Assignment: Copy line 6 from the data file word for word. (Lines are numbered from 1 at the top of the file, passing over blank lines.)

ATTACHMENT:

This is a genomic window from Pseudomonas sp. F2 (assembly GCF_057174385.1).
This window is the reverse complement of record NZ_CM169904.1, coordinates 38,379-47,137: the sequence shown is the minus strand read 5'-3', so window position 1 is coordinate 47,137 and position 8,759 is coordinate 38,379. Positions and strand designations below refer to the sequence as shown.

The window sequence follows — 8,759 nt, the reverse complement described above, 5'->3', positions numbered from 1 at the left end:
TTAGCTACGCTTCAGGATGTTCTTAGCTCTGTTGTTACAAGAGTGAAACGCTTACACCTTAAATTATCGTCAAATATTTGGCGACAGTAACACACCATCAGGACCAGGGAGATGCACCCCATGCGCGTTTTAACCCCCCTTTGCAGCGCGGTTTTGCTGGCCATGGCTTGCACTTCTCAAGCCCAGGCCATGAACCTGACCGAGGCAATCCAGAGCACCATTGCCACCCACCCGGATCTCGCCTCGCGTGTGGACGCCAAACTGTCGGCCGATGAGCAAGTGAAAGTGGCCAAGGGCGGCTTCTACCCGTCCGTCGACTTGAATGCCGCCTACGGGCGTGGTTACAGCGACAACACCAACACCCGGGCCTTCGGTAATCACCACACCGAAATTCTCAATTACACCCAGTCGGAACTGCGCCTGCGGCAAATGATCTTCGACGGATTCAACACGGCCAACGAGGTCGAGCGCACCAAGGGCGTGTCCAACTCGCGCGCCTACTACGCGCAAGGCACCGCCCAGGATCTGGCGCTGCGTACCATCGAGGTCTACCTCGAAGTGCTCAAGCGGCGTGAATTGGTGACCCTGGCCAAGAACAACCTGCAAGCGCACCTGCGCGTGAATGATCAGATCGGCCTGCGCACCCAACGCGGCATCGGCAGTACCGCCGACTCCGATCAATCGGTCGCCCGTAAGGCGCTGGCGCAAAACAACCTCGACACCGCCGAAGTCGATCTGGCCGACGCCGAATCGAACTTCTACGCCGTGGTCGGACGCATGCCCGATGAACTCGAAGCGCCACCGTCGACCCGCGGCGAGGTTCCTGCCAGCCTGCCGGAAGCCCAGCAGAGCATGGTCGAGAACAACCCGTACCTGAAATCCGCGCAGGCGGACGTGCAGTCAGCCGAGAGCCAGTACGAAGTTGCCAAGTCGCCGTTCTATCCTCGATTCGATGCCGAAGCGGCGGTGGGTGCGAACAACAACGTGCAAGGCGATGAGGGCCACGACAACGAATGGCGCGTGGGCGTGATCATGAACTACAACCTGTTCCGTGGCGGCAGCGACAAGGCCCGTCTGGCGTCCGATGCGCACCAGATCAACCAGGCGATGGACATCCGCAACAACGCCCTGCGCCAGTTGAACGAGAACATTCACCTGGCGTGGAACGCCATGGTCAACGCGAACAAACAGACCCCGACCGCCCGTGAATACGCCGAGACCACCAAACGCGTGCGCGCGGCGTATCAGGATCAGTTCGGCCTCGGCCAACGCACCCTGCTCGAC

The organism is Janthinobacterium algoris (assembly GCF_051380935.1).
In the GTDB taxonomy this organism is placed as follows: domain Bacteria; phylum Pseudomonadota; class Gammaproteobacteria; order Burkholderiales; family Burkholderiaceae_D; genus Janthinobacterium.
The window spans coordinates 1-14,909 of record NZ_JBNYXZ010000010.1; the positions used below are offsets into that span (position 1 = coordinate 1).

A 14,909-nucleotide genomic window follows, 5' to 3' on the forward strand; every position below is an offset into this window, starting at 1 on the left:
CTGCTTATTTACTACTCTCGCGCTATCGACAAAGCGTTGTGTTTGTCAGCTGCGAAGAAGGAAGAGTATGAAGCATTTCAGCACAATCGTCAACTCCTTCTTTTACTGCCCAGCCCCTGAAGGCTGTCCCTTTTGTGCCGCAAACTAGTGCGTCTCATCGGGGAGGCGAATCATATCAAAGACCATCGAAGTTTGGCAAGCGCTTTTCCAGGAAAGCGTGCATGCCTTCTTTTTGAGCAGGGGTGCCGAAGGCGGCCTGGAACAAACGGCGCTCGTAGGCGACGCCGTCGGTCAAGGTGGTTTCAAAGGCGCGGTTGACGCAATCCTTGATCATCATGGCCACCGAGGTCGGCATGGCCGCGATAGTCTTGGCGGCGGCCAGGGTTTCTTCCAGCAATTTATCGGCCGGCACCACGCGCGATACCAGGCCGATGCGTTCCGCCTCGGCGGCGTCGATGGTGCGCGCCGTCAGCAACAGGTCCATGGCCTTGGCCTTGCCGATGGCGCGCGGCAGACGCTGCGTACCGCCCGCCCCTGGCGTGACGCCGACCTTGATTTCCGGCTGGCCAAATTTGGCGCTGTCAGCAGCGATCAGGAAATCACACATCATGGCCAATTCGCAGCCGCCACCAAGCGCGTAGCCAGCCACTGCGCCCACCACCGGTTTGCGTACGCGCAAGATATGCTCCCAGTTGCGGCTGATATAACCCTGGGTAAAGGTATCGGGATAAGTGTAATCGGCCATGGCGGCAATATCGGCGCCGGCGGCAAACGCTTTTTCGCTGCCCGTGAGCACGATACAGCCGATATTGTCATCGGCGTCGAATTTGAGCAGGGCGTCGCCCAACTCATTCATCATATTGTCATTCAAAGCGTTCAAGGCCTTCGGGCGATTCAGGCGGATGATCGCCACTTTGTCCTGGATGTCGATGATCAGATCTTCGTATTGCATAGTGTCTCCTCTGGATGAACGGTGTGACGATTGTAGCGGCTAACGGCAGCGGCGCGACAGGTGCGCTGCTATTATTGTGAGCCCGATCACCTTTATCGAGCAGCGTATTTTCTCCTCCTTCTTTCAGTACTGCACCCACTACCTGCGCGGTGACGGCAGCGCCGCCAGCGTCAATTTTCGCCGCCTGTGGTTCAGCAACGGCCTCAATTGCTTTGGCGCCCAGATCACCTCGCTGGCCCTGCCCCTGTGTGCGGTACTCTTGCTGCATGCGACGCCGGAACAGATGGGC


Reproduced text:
In the GTDB taxonomy this organism is placed as follows: domain Bacteria; phylum Pseudomonadota; class Gammaproteobacteria; order Burkholderiales; family Burkholderiaceae_D; genus Janthinobacterium.